Editorial: We need to vote


The Editorial Board

In the United States, a country celebrated for its democracy, it is surprising how few people engage in the civic responsibility of voting. In fact, the United States ranks 31st out of 35 developed countries in voter turnout — a statistic that we, as college-educated students, have the power to change.

Voting remains the foundation of democracy in the United States, but political tribalism and social division have threatened the integrity and credibility of our institutions, and worse yet, of our democratic governance.

We at The News not only encourage you to vote, but we believe it is your responsibility to do so. When Nov. 6 comes, if you will not vote for the country or for yourself, do it for those who cannot. Vote for the rights of those too young to have a say in the future being molded for them.

Vote for the rights of all the little girls who want to be the next Rashida Tlaib or Ilhan Omar. Vote for the rights of all the women who want to be the next leaders making certain they are not the only Muslim women elected to Congress and the House of Representatives, respectively.

Vote for the rights of all the children who don’t understand how to defend themselves alone without their parents, let alone by themselves in federal court. Vote for the rights of Dreamers. Vote for the rights of immigrants.

Vote for the rights of all the individuals who feel imprisoned by the gender binary, who are turned away from the polls because their gender identity is incorrectly reflected by their I.D. Vote for the right of freedom to choose who to be.

Vote for the rights of those who don’t have the right to do so in territories that are administered by the United States. Vote for the rights of those who have historically faced disenfranchisement  due to identification laws and continue to do so today.

Vote for the rights of every person of color who has defended their country even when their country has not done the same for them. Vote for the country that stands for all of its people.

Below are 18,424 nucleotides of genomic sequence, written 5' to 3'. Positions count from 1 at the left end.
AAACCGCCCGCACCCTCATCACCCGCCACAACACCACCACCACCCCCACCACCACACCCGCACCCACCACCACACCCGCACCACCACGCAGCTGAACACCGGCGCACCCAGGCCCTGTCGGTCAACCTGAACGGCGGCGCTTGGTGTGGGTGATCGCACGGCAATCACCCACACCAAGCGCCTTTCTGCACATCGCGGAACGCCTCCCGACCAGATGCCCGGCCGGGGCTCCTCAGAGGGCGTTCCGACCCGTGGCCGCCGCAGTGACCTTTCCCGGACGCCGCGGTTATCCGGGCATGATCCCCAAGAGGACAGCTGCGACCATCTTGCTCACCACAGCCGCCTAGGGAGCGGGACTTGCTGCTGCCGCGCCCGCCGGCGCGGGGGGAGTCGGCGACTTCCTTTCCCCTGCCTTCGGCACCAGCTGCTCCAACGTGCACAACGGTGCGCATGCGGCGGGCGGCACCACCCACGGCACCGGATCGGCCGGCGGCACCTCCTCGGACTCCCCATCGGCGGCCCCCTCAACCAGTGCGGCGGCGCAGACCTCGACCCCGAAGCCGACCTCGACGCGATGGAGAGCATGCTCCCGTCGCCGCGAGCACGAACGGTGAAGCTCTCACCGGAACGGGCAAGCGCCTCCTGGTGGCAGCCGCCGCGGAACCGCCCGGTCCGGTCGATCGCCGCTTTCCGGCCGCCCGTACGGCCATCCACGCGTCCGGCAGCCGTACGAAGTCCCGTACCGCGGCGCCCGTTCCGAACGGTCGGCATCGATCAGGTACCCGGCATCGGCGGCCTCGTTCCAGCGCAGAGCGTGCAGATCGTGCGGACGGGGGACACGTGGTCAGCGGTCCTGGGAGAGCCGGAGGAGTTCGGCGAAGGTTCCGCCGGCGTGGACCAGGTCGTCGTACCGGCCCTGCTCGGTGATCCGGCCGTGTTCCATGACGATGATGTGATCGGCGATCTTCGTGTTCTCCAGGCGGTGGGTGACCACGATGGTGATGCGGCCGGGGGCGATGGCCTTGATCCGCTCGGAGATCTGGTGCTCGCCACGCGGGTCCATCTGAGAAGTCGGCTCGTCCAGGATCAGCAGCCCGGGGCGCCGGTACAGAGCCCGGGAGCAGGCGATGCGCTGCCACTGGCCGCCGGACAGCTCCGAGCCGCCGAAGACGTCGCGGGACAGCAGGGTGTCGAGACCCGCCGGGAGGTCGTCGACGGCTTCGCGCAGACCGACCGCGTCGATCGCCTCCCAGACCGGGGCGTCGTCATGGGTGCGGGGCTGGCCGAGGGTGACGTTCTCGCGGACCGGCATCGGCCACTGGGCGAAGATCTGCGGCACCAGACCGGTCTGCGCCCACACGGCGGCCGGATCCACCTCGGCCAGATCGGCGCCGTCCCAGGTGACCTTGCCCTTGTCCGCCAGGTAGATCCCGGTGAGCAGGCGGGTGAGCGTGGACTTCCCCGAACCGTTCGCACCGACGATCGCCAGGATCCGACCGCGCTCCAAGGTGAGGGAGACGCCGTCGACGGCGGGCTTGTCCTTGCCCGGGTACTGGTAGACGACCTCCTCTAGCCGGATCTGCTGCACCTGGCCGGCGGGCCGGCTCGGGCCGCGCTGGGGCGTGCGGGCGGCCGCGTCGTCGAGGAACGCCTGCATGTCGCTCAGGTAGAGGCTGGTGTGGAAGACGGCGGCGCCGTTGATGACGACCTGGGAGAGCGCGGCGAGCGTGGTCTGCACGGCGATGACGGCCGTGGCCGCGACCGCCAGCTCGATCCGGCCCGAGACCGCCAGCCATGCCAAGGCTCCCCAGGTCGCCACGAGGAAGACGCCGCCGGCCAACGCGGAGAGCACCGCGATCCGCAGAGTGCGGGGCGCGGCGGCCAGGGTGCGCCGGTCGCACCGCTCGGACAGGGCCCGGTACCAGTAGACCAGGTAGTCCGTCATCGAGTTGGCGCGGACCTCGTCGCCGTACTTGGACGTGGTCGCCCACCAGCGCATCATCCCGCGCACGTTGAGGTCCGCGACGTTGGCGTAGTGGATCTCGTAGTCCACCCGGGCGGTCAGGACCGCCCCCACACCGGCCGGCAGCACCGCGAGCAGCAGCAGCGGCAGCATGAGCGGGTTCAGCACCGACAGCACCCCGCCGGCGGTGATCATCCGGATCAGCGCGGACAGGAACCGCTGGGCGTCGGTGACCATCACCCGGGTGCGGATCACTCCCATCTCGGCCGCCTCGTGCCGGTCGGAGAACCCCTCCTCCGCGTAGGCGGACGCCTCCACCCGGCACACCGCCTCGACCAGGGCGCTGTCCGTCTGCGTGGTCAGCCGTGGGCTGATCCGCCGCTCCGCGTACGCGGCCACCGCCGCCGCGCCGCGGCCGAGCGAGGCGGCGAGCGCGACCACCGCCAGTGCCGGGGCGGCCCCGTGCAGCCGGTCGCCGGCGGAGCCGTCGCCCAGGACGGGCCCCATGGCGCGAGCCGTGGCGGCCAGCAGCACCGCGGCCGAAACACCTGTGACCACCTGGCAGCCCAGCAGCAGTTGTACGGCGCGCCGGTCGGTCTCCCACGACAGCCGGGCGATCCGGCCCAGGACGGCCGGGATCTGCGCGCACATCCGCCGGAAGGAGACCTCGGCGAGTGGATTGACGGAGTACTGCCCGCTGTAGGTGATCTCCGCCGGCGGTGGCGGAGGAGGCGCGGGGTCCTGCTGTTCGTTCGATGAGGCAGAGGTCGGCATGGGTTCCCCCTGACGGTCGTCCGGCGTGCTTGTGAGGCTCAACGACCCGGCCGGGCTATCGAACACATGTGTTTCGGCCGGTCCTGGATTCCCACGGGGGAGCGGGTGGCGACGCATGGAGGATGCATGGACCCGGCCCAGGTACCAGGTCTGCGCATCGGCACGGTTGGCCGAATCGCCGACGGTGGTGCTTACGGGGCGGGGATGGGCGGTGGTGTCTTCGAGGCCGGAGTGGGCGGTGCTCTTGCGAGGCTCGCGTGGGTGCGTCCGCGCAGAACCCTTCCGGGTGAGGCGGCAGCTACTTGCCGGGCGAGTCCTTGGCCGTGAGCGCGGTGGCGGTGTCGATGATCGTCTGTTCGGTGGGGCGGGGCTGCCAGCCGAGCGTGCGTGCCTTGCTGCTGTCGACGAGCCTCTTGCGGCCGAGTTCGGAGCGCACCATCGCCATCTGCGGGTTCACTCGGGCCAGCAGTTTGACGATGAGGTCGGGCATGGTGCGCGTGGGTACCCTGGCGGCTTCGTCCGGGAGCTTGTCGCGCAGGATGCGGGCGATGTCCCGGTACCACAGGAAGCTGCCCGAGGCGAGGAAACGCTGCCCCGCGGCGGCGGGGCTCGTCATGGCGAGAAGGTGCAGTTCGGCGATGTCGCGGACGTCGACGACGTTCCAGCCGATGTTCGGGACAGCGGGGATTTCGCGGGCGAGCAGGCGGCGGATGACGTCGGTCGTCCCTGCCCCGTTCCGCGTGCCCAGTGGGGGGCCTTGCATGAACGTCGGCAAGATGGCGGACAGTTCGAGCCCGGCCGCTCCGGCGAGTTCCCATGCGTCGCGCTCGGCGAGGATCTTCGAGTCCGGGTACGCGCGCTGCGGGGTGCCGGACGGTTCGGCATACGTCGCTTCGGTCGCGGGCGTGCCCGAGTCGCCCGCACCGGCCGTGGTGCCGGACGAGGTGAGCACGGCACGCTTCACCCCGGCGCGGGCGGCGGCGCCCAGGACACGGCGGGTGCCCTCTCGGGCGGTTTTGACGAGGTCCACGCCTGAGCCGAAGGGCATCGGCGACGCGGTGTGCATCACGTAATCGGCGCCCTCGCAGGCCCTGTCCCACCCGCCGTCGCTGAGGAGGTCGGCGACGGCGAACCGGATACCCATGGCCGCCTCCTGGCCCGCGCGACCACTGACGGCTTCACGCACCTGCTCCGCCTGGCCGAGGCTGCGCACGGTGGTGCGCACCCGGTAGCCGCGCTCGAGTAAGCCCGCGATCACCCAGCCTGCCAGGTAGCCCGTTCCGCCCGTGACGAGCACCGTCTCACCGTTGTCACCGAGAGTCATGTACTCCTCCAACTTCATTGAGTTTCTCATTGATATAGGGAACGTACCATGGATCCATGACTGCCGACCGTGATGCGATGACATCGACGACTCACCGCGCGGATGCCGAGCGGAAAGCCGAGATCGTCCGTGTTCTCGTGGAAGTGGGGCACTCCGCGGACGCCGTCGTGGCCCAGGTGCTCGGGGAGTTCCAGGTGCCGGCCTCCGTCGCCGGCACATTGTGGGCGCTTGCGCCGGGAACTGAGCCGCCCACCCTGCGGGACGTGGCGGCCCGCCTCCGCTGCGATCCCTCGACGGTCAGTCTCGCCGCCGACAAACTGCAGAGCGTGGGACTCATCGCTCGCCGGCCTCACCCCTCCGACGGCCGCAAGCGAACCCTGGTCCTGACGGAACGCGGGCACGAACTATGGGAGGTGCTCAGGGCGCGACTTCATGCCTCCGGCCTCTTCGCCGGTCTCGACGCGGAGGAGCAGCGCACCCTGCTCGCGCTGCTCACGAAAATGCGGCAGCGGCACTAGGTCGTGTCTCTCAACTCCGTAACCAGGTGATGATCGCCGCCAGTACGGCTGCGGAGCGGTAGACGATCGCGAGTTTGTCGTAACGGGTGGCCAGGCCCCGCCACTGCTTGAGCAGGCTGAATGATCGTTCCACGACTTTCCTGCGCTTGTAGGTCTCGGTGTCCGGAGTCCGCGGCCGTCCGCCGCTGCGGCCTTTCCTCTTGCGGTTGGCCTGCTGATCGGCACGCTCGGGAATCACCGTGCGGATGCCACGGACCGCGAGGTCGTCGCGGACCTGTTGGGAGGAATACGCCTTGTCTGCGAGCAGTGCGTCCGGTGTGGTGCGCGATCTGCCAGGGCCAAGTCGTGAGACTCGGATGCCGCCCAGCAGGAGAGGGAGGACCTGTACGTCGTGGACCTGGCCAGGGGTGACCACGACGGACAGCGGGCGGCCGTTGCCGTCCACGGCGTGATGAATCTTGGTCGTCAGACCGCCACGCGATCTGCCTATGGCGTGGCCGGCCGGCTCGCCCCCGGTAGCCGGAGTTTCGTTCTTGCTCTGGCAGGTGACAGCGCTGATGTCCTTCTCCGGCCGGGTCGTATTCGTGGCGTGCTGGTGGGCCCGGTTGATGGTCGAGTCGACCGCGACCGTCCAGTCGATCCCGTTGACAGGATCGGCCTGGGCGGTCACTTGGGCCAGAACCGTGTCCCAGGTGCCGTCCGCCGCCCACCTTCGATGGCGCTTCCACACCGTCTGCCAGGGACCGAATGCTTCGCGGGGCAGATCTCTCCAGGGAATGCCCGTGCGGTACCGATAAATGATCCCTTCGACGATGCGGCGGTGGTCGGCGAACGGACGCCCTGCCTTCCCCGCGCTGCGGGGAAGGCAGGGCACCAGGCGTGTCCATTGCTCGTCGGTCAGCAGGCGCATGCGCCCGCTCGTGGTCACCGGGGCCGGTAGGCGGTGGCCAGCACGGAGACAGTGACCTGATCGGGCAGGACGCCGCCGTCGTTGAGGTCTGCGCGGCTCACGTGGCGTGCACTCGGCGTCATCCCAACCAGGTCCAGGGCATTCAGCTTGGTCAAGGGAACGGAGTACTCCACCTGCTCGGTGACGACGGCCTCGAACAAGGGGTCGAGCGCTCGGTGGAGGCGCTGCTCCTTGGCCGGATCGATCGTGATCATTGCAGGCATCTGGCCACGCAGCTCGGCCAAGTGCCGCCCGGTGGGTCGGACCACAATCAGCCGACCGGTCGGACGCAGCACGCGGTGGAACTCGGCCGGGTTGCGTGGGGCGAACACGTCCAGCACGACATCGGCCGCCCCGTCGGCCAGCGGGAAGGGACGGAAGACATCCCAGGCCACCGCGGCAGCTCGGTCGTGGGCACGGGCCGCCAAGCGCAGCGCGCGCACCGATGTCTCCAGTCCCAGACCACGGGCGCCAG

Vote for the rights of every bright-eyed child who deserves an education where they can learn without fear of guns or bullets.

Vote for equality, for love, for justice. Vote to speak up.

Campus Vote Project reports that in 2008, 21 percent of people between the ages of 18 and 29 said they weren’t registered to vote because they missed the registration deadline, while six percent said they didn’t know where or how to register.

At The News, it is a public service to provide the Northeastern community with the tools to ensure that students are not restricted from being active participants in such an important process. Elections have the power to contribute to the advancement of progress and community development. Our votes fuel that power.

Let’s change the narrative this time. After all, everyone loves a good twist. And better yet, no one will see it coming.

Absentee ballots: If a student is still registered in their home state while attending school in another,  the government allows absentee ballots to be sent instead. Absentee voters submit their ballots, which can be easily obtained from Vote.org, by mail before the election. This allows the vote to count in their state without having to travel to a hometown polling location.  

Polling locations: If you are registered to vote in Massachusetts, but do not know where to vote on Nov. 6, polling place locators will quickly locate your nearest polling stations for you.

Editor’s Note: The News’ photo editor Brian Bae, and deputy photo editor Dylan Shen have recused from this editorial.